Over the past three years, a dramatic change has taken place in the world market for one key raw material, oil, whose production and reserves are heavily concentrated among the so-called developing countries of the world. Now, as part of the energy crisis, the developed countries of the world face the certain prospect of very much higher fuel costs in coming years, and the continuing threat that adequate supplies may be withheld either for political reasons or in a process of rather one-sided bargaining with the key producer countries in the now-famous OPEC grouping (the Organization of Petroleum Exporting Countries).
Inevitably, the question arises whether a similar transformation may be in store for one or more of the widely traded minerals not used for fuel. From the standpoint of the developing countries that produce substantial shares of these minerals, such a transformation represents a hope-after successive disappointments with aid flows, transfers of know-how, trade liberalization, and international commodity agreements-that they may now succeed in obtaining from advanced countries increased resources through the operation of the market in changed circumstances, and possibly through alliances emulating OPEC. Conversely, for the consuming countries, such a prospect could be alarming, raising the specter that to the already astronomical amounts they have to pay for oil will be added heavy increases for their other mineral needs, not to mention the chance of having on occasion to do without.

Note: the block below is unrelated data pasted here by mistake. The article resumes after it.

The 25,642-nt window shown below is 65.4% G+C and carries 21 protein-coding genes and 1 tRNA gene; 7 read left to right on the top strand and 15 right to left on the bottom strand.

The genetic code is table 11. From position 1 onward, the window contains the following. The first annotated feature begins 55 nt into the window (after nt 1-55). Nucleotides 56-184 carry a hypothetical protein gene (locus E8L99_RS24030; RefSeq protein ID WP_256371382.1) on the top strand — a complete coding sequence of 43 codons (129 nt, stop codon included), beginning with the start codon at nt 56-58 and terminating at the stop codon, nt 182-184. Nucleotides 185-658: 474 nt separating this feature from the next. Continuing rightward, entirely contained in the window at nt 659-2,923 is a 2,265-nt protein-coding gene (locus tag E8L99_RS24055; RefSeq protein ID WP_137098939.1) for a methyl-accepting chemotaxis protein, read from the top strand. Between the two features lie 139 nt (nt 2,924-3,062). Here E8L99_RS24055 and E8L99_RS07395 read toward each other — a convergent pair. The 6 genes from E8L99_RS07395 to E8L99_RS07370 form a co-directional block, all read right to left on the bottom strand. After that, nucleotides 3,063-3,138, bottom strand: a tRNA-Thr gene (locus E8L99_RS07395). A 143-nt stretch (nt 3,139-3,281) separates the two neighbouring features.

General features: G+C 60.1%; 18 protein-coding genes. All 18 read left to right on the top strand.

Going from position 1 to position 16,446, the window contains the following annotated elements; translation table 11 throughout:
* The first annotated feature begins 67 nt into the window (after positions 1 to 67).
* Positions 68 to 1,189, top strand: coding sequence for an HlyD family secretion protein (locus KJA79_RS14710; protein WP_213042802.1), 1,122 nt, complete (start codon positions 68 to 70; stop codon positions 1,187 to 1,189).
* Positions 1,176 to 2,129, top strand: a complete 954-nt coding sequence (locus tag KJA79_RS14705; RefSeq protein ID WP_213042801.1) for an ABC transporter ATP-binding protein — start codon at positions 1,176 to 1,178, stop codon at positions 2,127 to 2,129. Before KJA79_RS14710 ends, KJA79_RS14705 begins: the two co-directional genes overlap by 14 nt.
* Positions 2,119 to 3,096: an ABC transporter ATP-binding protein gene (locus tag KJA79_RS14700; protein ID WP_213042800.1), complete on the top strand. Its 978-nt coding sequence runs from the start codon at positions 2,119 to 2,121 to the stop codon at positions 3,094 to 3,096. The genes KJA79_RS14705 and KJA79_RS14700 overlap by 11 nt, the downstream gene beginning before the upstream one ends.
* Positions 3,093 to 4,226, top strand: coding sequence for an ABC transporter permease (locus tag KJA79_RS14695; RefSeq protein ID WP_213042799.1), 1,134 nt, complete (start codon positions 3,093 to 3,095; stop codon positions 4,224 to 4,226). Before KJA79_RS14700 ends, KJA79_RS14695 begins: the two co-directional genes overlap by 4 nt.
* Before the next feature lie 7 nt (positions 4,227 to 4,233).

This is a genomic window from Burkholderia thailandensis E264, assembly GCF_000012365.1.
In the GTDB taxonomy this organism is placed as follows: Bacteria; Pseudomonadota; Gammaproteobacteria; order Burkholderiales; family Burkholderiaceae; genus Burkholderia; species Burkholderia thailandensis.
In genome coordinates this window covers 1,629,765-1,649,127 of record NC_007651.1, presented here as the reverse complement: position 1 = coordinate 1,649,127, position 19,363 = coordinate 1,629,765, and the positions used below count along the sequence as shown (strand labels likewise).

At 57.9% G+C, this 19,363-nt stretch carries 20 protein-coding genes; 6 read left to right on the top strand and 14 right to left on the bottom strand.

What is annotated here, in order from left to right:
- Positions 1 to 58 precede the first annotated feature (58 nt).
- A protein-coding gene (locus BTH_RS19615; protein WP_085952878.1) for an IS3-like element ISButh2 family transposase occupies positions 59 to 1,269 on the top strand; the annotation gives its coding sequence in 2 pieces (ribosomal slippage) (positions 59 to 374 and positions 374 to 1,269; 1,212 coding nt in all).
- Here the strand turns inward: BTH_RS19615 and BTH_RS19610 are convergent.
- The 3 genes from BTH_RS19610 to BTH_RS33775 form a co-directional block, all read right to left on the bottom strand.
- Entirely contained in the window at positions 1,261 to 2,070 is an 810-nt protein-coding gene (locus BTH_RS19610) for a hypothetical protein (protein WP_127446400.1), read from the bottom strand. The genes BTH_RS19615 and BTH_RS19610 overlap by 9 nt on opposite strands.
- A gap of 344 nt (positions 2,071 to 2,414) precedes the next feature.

However viewed, the future terms of trade in non-fuel minerals can be deeply significant for individual countries, for the overall balance of economic power in the world, for the welfare of very large numbers of people. To what extent is a transformation in prospect?
It is not a question to be answered simply or with firm conviction. Each of the nine major minerals to be examined in this article-iron ore, bauxite, copper, manganese ore, lead, nickel, phosphate rock, zinc and tin-is affected by factors that cause it to differ greatly from the oil situation, and mostly also from
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